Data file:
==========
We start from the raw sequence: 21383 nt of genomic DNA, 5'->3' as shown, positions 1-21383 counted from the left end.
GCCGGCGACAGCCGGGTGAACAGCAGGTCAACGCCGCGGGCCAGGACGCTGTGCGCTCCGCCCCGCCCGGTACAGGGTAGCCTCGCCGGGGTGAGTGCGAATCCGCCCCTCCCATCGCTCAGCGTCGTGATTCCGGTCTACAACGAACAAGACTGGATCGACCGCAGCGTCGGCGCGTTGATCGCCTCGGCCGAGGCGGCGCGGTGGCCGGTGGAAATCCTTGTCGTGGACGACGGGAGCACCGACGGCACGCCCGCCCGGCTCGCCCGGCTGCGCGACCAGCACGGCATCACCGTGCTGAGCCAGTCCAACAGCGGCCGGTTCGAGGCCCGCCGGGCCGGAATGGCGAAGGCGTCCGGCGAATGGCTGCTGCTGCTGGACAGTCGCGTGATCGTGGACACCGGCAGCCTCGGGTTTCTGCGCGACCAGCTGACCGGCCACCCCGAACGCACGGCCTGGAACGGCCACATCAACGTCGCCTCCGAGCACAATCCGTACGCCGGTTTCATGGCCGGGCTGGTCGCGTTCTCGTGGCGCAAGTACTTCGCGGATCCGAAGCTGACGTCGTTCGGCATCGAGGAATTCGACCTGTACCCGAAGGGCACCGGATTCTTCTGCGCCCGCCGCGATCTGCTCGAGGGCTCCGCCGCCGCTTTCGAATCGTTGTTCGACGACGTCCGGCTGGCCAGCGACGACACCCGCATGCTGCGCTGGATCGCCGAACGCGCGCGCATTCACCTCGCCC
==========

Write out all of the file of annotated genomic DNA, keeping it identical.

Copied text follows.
We start from the raw sequence: 21383 nt of genomic DNA, 5'->3' as shown, positions 1-21383 counted from the left end.
GCCGGCGACAGCCGGGTGAACAGCAGGTCAACGCCGCGGGCCAGGACGCTGTGCGCTCCGCCCCGCCCGGTACAGGGTAGCCTCGCCGGGGTGAGTGCGAATCCGCCCCTCCCATCGCTCAGCGTCGTGATTCCGGTCTACAACGAACAAGACTGGATCGACCGCAGCGTCGGCGCGTTGATCGCCTCGGCCGAGGCGGCGCGGTGGCCGGTGGAAATCCTTGTCGTGGACGACGGGAGCACCGACGGCACGCCCGCCCGGCTCGCCCGGCTGCGCGACCAGCACGGCATCACCGTGCTGAGCCAGTCCAACAGCGGCCGGTTCGAGGCCCGCCGGGCCGGAATGGCGAAGGCGTCCGGCGAATGGCTGCTGCTGCTGGACAGTCGCGTGATCGTGGACACCGGCAGCCTCGGGTTTCTGCGCGACCAGCTGACCGGCCACCCCGAACGCACGGCCTGGAACGGCCACATCAACGTCGCCTCCGAGCACAATCCGTACGCCGGTTTCATGGCCGGGCTGGTCGCGTTCTCGTGGCGCAAGTACTTCGCGGATCCGAAGCTGACGTCGTTCGGCATCGAGGAATTCGACCTGTACCCGAAGGGCACCGGATTCTTCTGCGCCCGCCGCGATCTGCTCGAGGGCTCCGCCGCCGCTTTCGAATCGTTGTTCGACGACGTCCGGCTGGCCAGCGACGACACCCGCATGCTGCGCTGGATCGCCGAACGCGCGCGCATTCACCTCGCCC